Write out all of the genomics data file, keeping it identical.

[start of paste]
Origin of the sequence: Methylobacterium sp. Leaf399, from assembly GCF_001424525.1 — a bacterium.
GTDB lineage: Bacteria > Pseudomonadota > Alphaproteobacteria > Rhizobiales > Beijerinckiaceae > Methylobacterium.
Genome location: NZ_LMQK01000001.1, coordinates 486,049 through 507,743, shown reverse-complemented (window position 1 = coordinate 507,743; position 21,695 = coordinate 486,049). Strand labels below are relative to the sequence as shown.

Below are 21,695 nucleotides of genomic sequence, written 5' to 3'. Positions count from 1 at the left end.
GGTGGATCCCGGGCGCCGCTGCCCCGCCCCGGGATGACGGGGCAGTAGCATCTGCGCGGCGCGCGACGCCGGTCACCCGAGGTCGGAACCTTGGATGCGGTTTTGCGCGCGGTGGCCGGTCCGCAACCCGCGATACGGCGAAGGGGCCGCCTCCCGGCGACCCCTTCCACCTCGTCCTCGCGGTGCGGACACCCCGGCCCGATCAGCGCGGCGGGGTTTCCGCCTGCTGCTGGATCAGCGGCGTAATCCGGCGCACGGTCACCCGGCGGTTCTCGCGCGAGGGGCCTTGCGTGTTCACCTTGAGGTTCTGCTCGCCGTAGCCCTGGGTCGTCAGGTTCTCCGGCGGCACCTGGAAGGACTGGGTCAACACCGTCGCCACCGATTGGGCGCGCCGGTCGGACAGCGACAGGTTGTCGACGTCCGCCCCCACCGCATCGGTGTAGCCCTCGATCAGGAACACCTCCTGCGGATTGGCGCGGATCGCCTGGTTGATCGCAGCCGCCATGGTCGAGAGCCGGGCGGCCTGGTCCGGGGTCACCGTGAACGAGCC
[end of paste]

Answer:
Origin of the sequence: Methylobacterium sp. Leaf399, from assembly GCF_001424525.1 — a bacterium.
GTDB lineage: Bacteria > Pseudomonadota > Alphaproteobacteria > Rhizobiales > Beijerinckiaceae > Methylobacterium.
Genome location: NZ_LMQK01000001.1, coordinates 486,049 through 507,743, shown reverse-complemented (window position 1 = coordinate 507,743; position 21,695 = coordinate 486,049). Strand labels below are relative to the sequence as shown.

Below are 21,695 nucleotides of genomic sequence, written 5' to 3'. Positions count from 1 at the left end.
GGTGGATCCCGGGCGCCGCTGCCCCGCCCCGGGATGACGGGGCAGTAGCATCTGCGCGGCGCGCGACGCCGGTCACCCGAGGTCGGAACCTTGGATGCGGTTTTGCGCGCGGTGGCCGGTCCGCAACCCGCGATACGGCGAAGGGGCCGCCTCCCGGCGACCCCTTCCACCTCGTCCTCGCGGTGCGGACACCCCGGCCCGATCAGCGCGGCGGGGTTTCCGCCTGCTGCTGGATCAGCGGCGTAATCCGGCGCACGGTCACCCGGCGGTTCTCGCGCGAGGGGCCTTGCGTGTTCACCTTGAGGTTCTGCTCGCCGTAGCCCTGGGTCGTCAGGTTCTCCGGCGGCACCTGGAAGGACTGGGTCAACACCGTCGCCACCGATTGGGCGCGCCGGTCGGACAGCGACAGGTTGTCGACGTCCGCCCCCACCGCATCGGTGTAGCCCTCGATCAGGAACACCTCCTGCGGATTGGCGCGGATCGCCTGGTTGATCGCAGCCGCCATGGTCGAGAGCCGGGCGGCCTGGTCCGGGGTCACCGTGAACGAGCC